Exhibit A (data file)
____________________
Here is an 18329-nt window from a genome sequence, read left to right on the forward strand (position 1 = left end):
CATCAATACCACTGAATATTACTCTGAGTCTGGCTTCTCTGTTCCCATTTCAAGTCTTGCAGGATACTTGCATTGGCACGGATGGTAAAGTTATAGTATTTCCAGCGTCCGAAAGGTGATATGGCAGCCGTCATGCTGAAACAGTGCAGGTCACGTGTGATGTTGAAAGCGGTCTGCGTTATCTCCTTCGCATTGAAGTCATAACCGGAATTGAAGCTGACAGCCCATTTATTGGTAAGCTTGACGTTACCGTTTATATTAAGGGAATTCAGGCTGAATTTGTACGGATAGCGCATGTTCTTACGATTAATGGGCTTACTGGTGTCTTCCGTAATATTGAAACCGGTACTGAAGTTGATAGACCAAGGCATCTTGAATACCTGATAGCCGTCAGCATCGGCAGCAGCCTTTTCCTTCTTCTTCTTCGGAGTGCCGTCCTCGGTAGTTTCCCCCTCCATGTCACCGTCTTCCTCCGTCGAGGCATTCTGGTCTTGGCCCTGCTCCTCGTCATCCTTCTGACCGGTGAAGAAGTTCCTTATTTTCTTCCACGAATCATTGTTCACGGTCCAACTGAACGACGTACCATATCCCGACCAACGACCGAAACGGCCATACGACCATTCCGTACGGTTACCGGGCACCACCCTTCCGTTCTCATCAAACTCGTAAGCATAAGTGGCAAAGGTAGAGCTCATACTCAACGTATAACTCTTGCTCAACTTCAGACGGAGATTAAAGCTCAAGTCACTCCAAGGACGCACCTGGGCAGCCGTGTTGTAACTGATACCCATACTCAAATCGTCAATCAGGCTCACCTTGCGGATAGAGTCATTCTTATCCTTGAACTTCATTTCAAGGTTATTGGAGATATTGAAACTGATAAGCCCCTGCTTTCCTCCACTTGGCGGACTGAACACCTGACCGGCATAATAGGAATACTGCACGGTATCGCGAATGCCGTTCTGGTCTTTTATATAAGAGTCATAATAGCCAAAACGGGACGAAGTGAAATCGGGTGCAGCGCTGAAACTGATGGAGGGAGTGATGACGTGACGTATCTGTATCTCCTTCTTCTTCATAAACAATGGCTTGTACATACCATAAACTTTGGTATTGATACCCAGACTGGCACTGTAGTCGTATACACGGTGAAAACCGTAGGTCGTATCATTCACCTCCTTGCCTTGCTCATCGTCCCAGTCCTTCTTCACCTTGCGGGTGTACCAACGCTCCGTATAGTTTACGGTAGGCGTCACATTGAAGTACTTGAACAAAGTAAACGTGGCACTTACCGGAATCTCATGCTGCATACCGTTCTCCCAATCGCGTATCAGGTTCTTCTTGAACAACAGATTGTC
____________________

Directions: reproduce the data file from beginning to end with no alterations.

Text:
Here is an 18329-nt window from a genome sequence, read left to right on the forward strand (position 1 = left end):
CATCAATACCACTGAATATTACTCTGAGTCTGGCTTCTCTGTTCCCATTTCAAGTCTTGCAGGATACTTGCATTGGCACGGATGGTAAAGTTATAGTATTTCCAGCGTCCGAAAGGTGATATGGCAGCCGTCATGCTGAAACAGTGCAGGTCACGTGTGATGTTGAAAGCGGTCTGCGTTATCTCCTTCGCATTGAAGTCATAACCGGAATTGAAGCTGACAGCCCATTTATTGGTAAGCTTGACGTTACCGTTTATATTAAGGGAATTCAGGCTGAATTTGTACGGATAGCGCATGTTCTTACGATTAATGGGCTTACTGGTGTCTTCCGTAATATTGAAACCGGTACTGAAGTTGATAGACCAAGGCATCTTGAATACCTGATAGCCGTCAGCATCGGCAGCAGCCTTTTCCTTCTTCTTCTTCGGAGTGCCGTCCTCGGTAGTTTCCCCCTCCATGTCACCGTCTTCCTCCGTCGAGGCATTCTGGTCTTGGCCCTGCTCCTCGTCATCCTTCTGACCGGTGAAGAAGTTCCTTATTTTCTTCCACGAATCATTGTTCACGGTCCAACTGAACGACGTACCATATCCCGACCAACGACCGAAACGGCCATACGACCATTCCGTACGGTTACCGGGCACCACCCTTCCGTTCTCATCAAACTCGTAAGCATAAGTGGCAAAGGTAGAGCTCATACTCAACGTATAACTCTTGCTCAACTTCAGACGGAGATTAAAGCTCAAGTCACTCCAAGGACGCACCTGGGCAGCCGTGTTGTAACTGATACCCATACTCAAATCGTCAATCAGGCTCACCTTGCGGATAGAGTCATTCTTATCCTTGAACTTCATTTCAAGGTTATTGGAGATATTGAAACTGATAAGCCCCTGCTTTCCTCCACTTGGCGGACTGAACACCTGACCGGCATAATAGGAATACTGCACGGTATCGCGAATGCCGTTCTGGTCTTTTATATAAGAGTCATAATAGCCAAAACGGGACGAAGTGAAATCGGGTGCAGCGCTGAAACTGATGGAGGGAGTGATGACGTGACGTATCTGTATCTCCTTCTTCTTCATAAACAATGGCTTGTACATACCATAAACTTTGGTATTGATACCCAGACTGGCACTGTAGTCGTATACACGGTGAAAACCGTAGGTCGTATCATTCACCTCCTTGCCTTGCTCATCGTCCCAGTCCTTCTTCACCTTGCGGGTGTACCAACGCTCCGTATAGTTTACGGTAGGCGTCACATTGAAGTACTTGAACAAAGTAAACGTGGCACTTACCGGAATCTCATGCTGCATACCGTTCTCCCAATCGCGTATCAGGTTCTTCTTGAACAACAGATTGTC